Database migration tools, such as Liquibase, are capable of upgrading the database to a specific version, using change sets. Liquibase provides a clean API and command line client allowing users to perform migrations.
In many situations the command line client is sufficient. Whenever a new change set gets added, the developer executes that migration on its local RDBMS. However, sometimes it might be desirable to upgrade your database to the latest version automatically. In this blog post I will explain how to automate Liquibase migrations.
The migration should be performed at application startup, before any ORM technologies are activated, because our mappings expect the latest database version. By migrating the database first, we could even use the Hibernate Schema Validator to verify our database schema after all migration scripts have been executed.
We decided to put our (Liquibase) migration logic inside a data source “decorator”, which performs the migration post construct. Because Hibernate requires our data source as a property, we ensure the migration is done first. Also, the data source has access to our JDBC connection, which we need for the migration.
Configuration of our data source decorator bean goes as follows:
<bean id="dataSource" class="org.jarbframework.migrations.MigratingDataSource">
<property name="driverClassName" value="org.hsqldb.jdbcDriver"/>
<property name="url" value="jdbc:hsqldb:mem:jarb"/>
<property name="username" value="sa"/>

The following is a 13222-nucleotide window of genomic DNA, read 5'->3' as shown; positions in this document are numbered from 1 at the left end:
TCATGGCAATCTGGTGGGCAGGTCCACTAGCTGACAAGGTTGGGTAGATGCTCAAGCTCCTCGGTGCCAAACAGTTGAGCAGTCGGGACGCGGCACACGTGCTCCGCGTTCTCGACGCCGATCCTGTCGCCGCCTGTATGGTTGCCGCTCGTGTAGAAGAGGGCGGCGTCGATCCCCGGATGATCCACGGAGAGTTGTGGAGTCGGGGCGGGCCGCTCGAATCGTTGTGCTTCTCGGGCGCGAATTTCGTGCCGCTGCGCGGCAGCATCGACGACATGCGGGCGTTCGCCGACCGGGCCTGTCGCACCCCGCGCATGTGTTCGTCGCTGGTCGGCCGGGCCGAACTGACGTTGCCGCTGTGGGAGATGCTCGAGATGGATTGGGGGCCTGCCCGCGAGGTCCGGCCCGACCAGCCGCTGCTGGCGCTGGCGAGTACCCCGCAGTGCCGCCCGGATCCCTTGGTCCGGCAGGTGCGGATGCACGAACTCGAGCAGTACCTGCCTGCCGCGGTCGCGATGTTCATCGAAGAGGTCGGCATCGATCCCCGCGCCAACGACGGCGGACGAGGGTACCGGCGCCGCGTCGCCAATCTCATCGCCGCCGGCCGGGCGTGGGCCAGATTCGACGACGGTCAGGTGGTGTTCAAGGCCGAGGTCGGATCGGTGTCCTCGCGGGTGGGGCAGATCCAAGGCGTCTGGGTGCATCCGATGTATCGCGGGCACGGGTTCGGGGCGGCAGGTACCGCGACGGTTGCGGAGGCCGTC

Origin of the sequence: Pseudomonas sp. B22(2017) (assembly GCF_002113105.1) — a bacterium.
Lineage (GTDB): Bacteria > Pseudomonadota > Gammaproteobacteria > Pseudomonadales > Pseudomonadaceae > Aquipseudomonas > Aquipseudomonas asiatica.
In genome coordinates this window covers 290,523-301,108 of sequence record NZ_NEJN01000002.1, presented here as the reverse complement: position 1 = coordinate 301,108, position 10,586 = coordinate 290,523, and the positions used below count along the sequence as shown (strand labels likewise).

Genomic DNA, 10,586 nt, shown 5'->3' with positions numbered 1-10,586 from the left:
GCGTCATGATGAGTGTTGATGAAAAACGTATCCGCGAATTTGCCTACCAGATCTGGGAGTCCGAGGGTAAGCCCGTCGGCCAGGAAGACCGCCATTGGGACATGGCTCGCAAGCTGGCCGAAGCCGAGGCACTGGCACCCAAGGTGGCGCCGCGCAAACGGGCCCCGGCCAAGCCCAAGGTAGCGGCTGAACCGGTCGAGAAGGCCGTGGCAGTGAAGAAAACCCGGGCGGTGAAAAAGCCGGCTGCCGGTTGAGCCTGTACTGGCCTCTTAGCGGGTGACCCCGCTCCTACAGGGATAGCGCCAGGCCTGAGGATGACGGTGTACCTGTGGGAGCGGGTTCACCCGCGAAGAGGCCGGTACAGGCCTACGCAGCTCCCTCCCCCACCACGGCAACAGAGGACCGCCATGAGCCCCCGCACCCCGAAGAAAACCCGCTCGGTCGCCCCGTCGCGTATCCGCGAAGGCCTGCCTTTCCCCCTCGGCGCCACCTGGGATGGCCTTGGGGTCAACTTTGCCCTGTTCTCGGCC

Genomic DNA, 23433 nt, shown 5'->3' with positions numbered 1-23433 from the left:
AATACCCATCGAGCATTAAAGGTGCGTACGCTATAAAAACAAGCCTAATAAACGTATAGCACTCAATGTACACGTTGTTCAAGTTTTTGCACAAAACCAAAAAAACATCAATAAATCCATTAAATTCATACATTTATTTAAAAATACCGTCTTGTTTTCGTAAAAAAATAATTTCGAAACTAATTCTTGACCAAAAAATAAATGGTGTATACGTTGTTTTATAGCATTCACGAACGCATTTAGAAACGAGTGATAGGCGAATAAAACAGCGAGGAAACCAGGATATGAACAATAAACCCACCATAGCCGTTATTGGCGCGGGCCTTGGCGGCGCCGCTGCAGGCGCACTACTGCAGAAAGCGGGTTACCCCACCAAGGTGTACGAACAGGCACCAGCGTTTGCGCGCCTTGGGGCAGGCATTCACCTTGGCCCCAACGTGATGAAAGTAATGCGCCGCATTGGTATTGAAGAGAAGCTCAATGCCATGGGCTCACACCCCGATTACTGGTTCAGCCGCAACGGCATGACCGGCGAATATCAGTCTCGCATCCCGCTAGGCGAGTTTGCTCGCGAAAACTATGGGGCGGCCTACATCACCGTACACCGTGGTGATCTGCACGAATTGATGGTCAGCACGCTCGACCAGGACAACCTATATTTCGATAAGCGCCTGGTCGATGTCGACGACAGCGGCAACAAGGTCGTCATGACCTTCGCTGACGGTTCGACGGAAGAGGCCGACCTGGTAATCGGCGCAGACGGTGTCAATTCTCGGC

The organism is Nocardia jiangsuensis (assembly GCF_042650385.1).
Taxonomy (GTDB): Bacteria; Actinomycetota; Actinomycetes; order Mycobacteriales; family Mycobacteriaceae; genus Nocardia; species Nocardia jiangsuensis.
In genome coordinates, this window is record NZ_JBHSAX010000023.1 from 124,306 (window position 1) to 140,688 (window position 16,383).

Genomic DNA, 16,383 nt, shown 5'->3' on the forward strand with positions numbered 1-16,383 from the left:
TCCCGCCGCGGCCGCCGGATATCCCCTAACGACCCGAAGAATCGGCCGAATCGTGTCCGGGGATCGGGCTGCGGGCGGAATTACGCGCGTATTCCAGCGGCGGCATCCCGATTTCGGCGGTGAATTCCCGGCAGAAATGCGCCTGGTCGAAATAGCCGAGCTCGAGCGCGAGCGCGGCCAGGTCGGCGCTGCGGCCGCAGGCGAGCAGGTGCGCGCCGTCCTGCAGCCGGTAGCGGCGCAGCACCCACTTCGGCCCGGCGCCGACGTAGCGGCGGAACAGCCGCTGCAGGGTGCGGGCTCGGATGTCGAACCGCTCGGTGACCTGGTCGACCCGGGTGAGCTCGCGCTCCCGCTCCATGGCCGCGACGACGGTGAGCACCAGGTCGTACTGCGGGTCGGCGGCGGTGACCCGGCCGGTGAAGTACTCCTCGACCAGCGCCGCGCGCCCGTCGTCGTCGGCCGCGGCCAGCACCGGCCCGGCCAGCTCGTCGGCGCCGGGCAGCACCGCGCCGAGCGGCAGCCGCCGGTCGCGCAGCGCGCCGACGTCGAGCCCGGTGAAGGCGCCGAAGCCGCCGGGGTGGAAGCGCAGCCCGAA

<property name="password" value=""/>
Our decorator, here known as MigratingDataSource, wraps the regular data source, and executes the migration upon startup using @PostConstruct. Spring recognizes this annotation, and executes the method automatically after bean initialization. Now, whenever our application gets started the database migration will be performed.
Every component described above is made available in JaRB (Java Repository Bridge).
Bonus: Data feeding
Hibernate allows the database to be generated using hbm2ddl.auto=create. Liquibase can replace this functionality, providing more flexible schema generation. However, Hibernate also looks in the classpath for an import.sql file, executing each SQL statement inside it. Whenever the switch is made to Liquibase, this import script is no longer executed automatically. Fortunately JaRB provides a component with similar functionality.
To execute the ‘import.sql’ on startup, simply define the following bean:
<property name="sqlResource" value="classpath:import.sql"/>
<property name="dataSource" ref="dataSource"/>
Data feeding logic will automatically be executed after bean initialization. Because the populator uses our migrating data source, we configure our migration to be done first.
We are also experimenting with an Excel based database populator, but that will be described in a future blog post.